Anti-Racism Training Module

Below is the information about a training in September 2015 that I led for the activist council of the Presbyterian Peace Fellowship.  We have covenanted to deal with questions and learnings around race and privilege each time we gather.  

Thank you to Abbi Heimach who helped work on this module for training and Joe Paparone from Labor-Religion Coalition who helped co-facilitate.  

This was a training created specifically for a group that was mostly Euro-American (white) and is at a beginning phase of its thinking/interrogating collectively and personally.  We noticed that as we got into the Q&A time there were varying degrees of receptivity and difficulty going deep and personal into self-interrogration or self-interruption of internal racial cues.  We set the room up in round tables and people were invited to mix into different groups for conversations/discussion.  We had pauses for conversation and time for “report back” and group reflection.    This was broken into two parts:


Part One:

We began with the setting of ground rules.  These come from Eric Law’s work around Respectful Communications Guidelines.

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We then introduced the topic with a reminder of our covenant to work on this issue as a group.  We discussed how we will take collective ownership for our conversation, that if there are parts that concern or upset/offend any of us, we should feel free and safe to bring them to the group for conversation.  

We began with biblical reflection on Ecclesiastes 3.  We read this often quoted passage about time and invited us to consider the conversation about anti-racism and undoing racism in ourselves in the context of time:

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We asked some opening questions:

“Why are we still a nearly all white organization that has as its core ideas like “transformation,” “nonviolence,” and “peacemaking?”  This requires we not only take a very hard look at ourselves, but also work on our learning on these issues at every opportunity we have, because the fact that our organization is set up the way it is means that we have a problem.  What is it about the system that we have that makes it inhospitable to people of color?  What are the subtleties at play as an organization and for us as individuals that create this inhospitable climate that we barely even recognize?”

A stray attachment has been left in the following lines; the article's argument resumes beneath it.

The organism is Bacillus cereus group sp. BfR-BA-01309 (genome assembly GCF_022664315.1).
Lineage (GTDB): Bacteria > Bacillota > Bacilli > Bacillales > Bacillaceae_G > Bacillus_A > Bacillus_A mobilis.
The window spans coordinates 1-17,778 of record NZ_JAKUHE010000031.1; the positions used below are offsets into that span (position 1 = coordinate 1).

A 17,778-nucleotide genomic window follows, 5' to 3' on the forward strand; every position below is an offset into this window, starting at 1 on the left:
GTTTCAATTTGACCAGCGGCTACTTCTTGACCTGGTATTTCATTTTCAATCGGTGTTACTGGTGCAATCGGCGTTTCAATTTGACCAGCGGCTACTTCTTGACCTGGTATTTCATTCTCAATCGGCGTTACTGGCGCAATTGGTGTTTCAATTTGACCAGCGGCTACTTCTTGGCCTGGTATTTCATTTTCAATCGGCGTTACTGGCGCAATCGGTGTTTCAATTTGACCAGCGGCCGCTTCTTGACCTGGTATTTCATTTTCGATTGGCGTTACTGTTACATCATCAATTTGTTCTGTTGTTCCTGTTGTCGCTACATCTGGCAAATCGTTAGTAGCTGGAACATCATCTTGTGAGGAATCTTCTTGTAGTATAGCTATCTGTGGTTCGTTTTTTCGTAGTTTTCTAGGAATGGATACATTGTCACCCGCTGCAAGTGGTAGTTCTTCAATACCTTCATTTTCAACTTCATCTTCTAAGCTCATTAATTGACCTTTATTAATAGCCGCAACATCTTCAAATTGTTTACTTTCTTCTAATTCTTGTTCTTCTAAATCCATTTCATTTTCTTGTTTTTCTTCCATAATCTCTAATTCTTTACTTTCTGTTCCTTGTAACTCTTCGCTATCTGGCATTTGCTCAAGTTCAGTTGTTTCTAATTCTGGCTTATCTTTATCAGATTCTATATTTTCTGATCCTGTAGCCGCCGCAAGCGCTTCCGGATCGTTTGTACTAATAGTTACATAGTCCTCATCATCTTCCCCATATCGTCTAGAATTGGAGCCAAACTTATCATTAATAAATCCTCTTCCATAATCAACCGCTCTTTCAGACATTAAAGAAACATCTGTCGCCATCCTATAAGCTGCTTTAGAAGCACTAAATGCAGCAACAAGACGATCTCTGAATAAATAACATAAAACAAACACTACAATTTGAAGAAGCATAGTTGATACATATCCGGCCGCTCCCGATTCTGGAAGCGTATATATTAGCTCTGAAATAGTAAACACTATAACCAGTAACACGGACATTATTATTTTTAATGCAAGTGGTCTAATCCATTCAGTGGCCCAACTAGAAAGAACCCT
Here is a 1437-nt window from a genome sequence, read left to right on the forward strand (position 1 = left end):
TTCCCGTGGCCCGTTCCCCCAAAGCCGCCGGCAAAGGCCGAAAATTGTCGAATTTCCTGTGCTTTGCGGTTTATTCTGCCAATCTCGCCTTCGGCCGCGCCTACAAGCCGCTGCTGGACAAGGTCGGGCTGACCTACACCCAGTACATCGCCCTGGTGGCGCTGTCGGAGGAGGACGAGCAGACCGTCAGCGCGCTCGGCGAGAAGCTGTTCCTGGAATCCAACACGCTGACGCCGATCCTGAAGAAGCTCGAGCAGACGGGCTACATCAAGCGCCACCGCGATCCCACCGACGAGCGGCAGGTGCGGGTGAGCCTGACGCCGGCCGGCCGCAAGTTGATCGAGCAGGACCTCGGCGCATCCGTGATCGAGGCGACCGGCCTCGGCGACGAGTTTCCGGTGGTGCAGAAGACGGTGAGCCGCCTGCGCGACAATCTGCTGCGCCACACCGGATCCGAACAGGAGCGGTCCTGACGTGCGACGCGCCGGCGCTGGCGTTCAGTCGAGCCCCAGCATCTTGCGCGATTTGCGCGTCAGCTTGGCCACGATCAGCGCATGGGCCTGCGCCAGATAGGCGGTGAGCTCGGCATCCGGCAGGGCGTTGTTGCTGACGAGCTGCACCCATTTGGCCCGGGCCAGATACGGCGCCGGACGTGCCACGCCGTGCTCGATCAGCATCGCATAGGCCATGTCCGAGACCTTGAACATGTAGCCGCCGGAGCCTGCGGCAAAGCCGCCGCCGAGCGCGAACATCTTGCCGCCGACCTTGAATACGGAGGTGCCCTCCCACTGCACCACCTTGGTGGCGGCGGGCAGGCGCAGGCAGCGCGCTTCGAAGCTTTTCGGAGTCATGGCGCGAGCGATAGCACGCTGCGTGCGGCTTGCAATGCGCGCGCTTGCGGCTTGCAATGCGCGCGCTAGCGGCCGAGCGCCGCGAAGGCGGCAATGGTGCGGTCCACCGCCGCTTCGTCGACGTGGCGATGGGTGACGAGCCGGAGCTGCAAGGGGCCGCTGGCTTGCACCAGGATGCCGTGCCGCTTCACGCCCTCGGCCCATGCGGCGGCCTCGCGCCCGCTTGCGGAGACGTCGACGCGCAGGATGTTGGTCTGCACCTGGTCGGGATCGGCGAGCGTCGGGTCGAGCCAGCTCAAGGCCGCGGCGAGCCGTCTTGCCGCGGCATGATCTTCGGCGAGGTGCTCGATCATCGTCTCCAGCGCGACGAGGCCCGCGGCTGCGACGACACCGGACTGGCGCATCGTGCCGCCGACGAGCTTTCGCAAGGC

We then set the stage with the watching of a video by Ta-Nehishi Coates, as a way for the group to listen to a “younger” voice who is not from the generation of the Civil Rights Movement (which is what the Peace Fellowship often listens to).  We also wanted to push a group committed to nonviolence to listen to someone who is not committed to nonviolence.   As a group committed to Christian faith we wanted to push the limits to listen to someone who self-describes as atheist.  

We chose this clip to challenge a number of boundaries but to also offer an opportunity for deep listening.  Click on link below:

Part Two:

Pre-reading was assigned, in the form of an article by Robin DiAngelo on the concept of White Fragility.  The article can be found here.  

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We then broke into our groups and invited small groups into times to interrogate a series of questions in small groups and then to process in the larger group.  The groups were invited to think in deep and personal ways about each of these questions.  The first slide was to discuss the larger themes in DiAngelo’s work and what White Fragility looks like:

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These were the four questions we asked, going into greater levels of difficulty with each question.  We noticed that some went right into personal interrogation with these questions, others were not able to do that internal work and so stayed on the surface and dealt in organizational dynamics.  Every one of us is different in our ability to enter into these conversations.  It was clear that at the end there was a sense of tiredness in the room, this is difficult work!  Nothing was answered, nothing was finished, this was just one step in the holy work we have before us to know ourselves more deeply and understand our own internal cues as we seek to build beloved community.  

Question One:

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Question Two:

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Question Three:

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Question Four:

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Additional Questions that we had prepared based on DiAngelo’s work but that we did not have time for in this training:

  1. How do you react when it is suggested that your viewpoint as a white person comes from a racialized frame of reference? (challenge to objectivity)
  2. How does it feel to you when people of color talk openly about their own racial perspectives?  (such as the video we just watched) (challenge to white taboos on talking openly about race)
  3. What does it feel like when you are provided feedback that your actions had a racist impact?  (challenge to white racial innocence)
  4. Do you feel that access is unequal in different racial groups?  How does it feel when people of color describe this unequal access in our church? (challenge to meritocracy)
  5. What is it like for you, really like for you, when a person of color is in a leadership position?  (challenge to white authority)
  6. What it is like for you to watch a movie or go to a show, or read a book when there are no white people represented and the entire drama/story is all around people of color, but not in stereotypical roles?  (challenge to white centrality)

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